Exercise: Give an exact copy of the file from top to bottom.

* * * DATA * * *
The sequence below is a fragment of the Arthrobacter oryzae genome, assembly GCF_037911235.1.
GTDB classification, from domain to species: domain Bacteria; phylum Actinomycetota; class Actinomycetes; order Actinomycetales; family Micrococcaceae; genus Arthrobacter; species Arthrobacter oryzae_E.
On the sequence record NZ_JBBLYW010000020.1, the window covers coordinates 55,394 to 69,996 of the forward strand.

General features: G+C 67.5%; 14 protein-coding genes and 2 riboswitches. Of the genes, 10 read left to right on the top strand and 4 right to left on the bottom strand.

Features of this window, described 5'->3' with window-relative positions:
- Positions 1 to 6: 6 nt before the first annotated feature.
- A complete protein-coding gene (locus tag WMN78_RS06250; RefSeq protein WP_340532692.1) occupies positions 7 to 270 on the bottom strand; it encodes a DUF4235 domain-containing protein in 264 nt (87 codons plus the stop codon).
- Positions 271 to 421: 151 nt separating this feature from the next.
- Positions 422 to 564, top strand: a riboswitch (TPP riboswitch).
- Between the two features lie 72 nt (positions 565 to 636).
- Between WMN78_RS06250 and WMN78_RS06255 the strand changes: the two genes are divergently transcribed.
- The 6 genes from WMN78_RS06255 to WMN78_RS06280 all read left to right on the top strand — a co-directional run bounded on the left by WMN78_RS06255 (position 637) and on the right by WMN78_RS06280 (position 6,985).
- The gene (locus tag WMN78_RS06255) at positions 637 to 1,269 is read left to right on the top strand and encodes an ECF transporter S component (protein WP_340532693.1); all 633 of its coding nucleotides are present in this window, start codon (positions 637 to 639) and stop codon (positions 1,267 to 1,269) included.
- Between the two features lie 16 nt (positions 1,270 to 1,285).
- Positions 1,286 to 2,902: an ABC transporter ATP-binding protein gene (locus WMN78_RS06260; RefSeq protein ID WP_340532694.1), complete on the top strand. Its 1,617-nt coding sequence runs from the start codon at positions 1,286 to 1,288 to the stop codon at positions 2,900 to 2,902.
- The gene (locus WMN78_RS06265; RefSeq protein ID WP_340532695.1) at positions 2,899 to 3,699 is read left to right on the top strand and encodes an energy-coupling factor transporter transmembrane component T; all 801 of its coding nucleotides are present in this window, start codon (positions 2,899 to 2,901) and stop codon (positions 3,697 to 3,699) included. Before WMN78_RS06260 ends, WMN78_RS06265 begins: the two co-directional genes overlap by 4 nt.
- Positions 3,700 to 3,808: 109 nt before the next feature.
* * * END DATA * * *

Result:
The sequence below is a fragment of the Arthrobacter oryzae genome, assembly GCF_037911235.1.
GTDB classification, from domain to species: domain Bacteria; phylum Actinomycetota; class Actinomycetes; order Actinomycetales; family Micrococcaceae; genus Arthrobacter; species Arthrobacter oryzae_E.
On the sequence record NZ_JBBLYW010000020.1, the window covers coordinates 55,394 to 69,996 of the forward strand.

General features: G+C 67.5%; 14 protein-coding genes and 2 riboswitches. Of the genes, 10 read left to right on the top strand and 4 right to left on the bottom strand.

Features of this window, described 5'->3' with window-relative positions:
- Positions 1 to 6: 6 nt before the first annotated feature.
- A complete protein-coding gene (locus tag WMN78_RS06250; RefSeq protein WP_340532692.1) occupies positions 7 to 270 on the bottom strand; it encodes a DUF4235 domain-containing protein in 264 nt (87 codons plus the stop codon).
- Positions 271 to 421: 151 nt separating this feature from the next.
- Positions 422 to 564, top strand: a riboswitch (TPP riboswitch).
- Between the two features lie 72 nt (positions 565 to 636).
- Between WMN78_RS06250 and WMN78_RS06255 the strand changes: the two genes are divergently transcribed.
- The 6 genes from WMN78_RS06255 to WMN78_RS06280 all read left to right on the top strand — a co-directional run bounded on the left by WMN78_RS06255 (position 637) and on the right by WMN78_RS06280 (position 6,985).
- The gene (locus tag WMN78_RS06255) at positions 637 to 1,269 is read left to right on the top strand and encodes an ECF transporter S component (protein WP_340532693.1); all 633 of its coding nucleotides are present in this window, start codon (positions 637 to 639) and stop codon (positions 1,267 to 1,269) included.
- Between the two features lie 16 nt (positions 1,270 to 1,285).
- Positions 1,286 to 2,902: an ABC transporter ATP-binding protein gene (locus WMN78_RS06260; RefSeq protein ID WP_340532694.1), complete on the top strand. Its 1,617-nt coding sequence runs from the start codon at positions 1,286 to 1,288 to the stop codon at positions 2,900 to 2,902.
- The gene (locus WMN78_RS06265; RefSeq protein ID WP_340532695.1) at positions 2,899 to 3,699 is read left to right on the top strand and encodes an energy-coupling factor transporter transmembrane component T; all 801 of its coding nucleotides are present in this window, start codon (positions 2,899 to 2,901) and stop codon (positions 3,697 to 3,699) included. Before WMN78_RS06260 ends, WMN78_RS06265 begins: the two co-directional genes overlap by 4 nt.
- Positions 3,700 to 3,808: 109 nt before the next feature.